Presentation on theme: ". Fencing is a unique sport in which two competitors fight one against the other using bladed weapons. Each fencer attempts to touch the other with the."— Presentation transcript:
Fencing is a unique sport in which two competitors fight one against the other using bladed weapons. Each fencer attempts to touch the other with the tip of his/her weapon to score touches, or points.
WEAPONS Fencers can use three different weapons: a foil, an épée or a sabre.
A fencer must touch his opponent in an approved target zone of the body to register a point, with the target changing depending on the weapon used. The foil is a light weapon that targets the trunk, neck and groin, including the back but not the arms. Touches are scored only with the tip but not with the side of the blade. In sabre fencing the target zone is the trunk, meaning anywhere above the waist but excluding the hands. Hits with the edges of the blade or the point are valid. Like the foil, the sabre is a light weapon.
The épée is a heavier weapon that targets the entire body. All hits must be with the tip and not the sides of the blade. foil épée sabre
Fencing competitors must wear the necessary proper equipment. This includes: a face mask (with a bib to protect the neck); a fencing jacket; a plastron (an underarm protector, which goes underneath the jacket, providing double protection); a lamé (a layer of electrically conductive material worn over the fencing jacket that entirely covers the target area; it is worn only in foil and sabre, and serves to distinguish hits on target from those that are off-target);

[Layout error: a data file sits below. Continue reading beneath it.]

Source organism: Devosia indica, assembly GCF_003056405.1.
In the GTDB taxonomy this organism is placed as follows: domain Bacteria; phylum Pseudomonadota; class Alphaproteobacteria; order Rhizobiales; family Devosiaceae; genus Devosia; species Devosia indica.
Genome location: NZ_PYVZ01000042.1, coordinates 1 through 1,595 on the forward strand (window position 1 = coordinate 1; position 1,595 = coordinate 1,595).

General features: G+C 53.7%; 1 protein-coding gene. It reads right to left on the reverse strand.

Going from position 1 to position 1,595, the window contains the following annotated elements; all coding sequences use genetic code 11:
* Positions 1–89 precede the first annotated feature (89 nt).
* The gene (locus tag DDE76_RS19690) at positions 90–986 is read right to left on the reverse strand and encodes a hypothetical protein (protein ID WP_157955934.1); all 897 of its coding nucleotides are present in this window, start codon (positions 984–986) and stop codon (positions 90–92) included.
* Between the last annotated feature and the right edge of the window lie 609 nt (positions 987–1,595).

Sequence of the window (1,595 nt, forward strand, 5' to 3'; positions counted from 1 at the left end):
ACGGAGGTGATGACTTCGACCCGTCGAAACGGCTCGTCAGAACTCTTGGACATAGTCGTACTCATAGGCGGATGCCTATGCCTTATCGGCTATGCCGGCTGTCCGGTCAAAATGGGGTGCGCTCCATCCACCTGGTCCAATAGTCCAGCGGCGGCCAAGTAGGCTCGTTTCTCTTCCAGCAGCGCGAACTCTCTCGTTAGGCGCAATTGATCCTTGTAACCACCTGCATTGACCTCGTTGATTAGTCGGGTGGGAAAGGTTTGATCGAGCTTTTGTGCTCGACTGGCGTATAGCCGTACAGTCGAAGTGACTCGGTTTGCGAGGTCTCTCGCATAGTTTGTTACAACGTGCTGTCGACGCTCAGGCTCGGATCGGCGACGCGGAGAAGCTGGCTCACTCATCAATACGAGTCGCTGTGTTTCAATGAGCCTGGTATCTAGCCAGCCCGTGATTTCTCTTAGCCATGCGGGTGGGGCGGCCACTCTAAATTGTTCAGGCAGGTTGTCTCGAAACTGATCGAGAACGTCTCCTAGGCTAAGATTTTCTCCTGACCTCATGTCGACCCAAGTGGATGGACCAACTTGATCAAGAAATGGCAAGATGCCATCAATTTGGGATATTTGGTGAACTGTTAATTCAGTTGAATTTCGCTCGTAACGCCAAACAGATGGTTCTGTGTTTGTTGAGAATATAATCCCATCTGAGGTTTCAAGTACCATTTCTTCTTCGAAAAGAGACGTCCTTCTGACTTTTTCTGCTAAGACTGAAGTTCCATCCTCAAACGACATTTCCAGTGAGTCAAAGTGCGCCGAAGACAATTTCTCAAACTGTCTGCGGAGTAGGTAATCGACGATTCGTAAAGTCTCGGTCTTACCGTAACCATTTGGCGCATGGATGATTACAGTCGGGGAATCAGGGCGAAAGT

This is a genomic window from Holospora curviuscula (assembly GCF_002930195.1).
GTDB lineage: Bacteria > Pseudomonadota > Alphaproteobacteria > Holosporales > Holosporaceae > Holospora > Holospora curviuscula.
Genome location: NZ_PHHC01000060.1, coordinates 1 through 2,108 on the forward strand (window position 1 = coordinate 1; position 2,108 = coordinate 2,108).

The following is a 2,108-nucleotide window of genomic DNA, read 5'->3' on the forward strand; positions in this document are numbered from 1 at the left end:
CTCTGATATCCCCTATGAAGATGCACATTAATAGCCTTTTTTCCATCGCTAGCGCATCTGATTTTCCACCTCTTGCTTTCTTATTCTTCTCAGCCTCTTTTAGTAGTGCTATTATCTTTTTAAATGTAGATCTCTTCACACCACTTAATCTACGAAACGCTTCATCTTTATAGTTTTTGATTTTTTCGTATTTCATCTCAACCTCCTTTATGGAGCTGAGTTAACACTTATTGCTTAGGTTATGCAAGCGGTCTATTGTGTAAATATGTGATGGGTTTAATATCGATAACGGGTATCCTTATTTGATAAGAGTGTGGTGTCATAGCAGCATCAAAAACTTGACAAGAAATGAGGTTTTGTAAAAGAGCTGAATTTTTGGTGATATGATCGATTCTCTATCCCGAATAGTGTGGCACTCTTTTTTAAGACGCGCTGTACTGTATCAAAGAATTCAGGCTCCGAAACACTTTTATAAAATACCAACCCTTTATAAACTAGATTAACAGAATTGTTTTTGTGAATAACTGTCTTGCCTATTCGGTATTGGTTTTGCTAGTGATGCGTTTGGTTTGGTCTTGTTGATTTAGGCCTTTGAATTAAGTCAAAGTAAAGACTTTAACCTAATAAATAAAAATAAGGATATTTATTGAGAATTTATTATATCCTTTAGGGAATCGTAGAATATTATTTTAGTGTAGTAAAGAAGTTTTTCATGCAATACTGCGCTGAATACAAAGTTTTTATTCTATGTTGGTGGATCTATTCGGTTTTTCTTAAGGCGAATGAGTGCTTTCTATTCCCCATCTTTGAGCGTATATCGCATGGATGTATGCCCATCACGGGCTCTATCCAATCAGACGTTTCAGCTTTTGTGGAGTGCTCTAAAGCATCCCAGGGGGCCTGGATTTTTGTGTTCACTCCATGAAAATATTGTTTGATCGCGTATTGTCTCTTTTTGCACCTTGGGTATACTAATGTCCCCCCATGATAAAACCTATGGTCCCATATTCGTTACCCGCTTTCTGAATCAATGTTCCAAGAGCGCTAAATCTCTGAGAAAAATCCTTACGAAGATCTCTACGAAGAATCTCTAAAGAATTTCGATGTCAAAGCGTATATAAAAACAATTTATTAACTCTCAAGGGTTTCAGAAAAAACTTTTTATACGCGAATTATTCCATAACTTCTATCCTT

a body cord is necessary to register scoring (it attaches to the weapon and runs inside the jacket sleeve, then down the back and out to the scoring box); a pair of fencing breeches, to protect the legs; a fencing glove that covers the sleeve on the sword- arm. Women also use a chest protector. Referees will check participants before each bout to make certain the equipment reaches all safety standards.
The most important rule in fencing is that the attack must be made by extending and straightening the sword-arm so that the weapon threatens the target. This gives the attacker the “right of way”. The person attacked must then defend himself/herself but he/she is not allowed just to simply hit back. The attacker loses the right of way if he/she stops threatening the target or if his/her opponent parries or beats his blade so that it is no longer threatening the target. A bout should look like a backwards and forwards exchange of attacks and parries.
A fencing bout follows rules which are interpreted by a Referee (or President) assisted by four judges. Two judges watch each of the fencers. There is also an electrical scoring apparatus, with an audible tone and a red or green light indicating when a touch landed. Fencing utilizes a simple scoring system, awarding one point for each time a fencer touches his opponent with his/her weapon. A bout, or fight, consists of two fencers trying to score a set number of hits in order to win.
The first fencer to score the required number of hits is the winner of the bout. Depending on the manner of competition, bouts may last 5 touches with a time limit of three minutes or 15 touches and a time limit of nine minutes.
Politeness in fencing is very important. Before a bout a fencer should salute his/her opponent as well as the Referee and judges. At the end of a bout the fencer should salute the opponent, remove his/her mask and place it under his/her sword-arm and should shake hands with the opponent using the non-sword arm.
Fencers compete on a long, narrow strip, specially marked out and must remain on the fencing strip at all times. The strip, or piste, must be 14 metres long and measure between 1.5 and 2 metres wide. The strip contains a centre line, two on-guard lines, roughly 2 metres from the centre line and two lines marking the rear limits of the strip, about 2 metres from the limit line.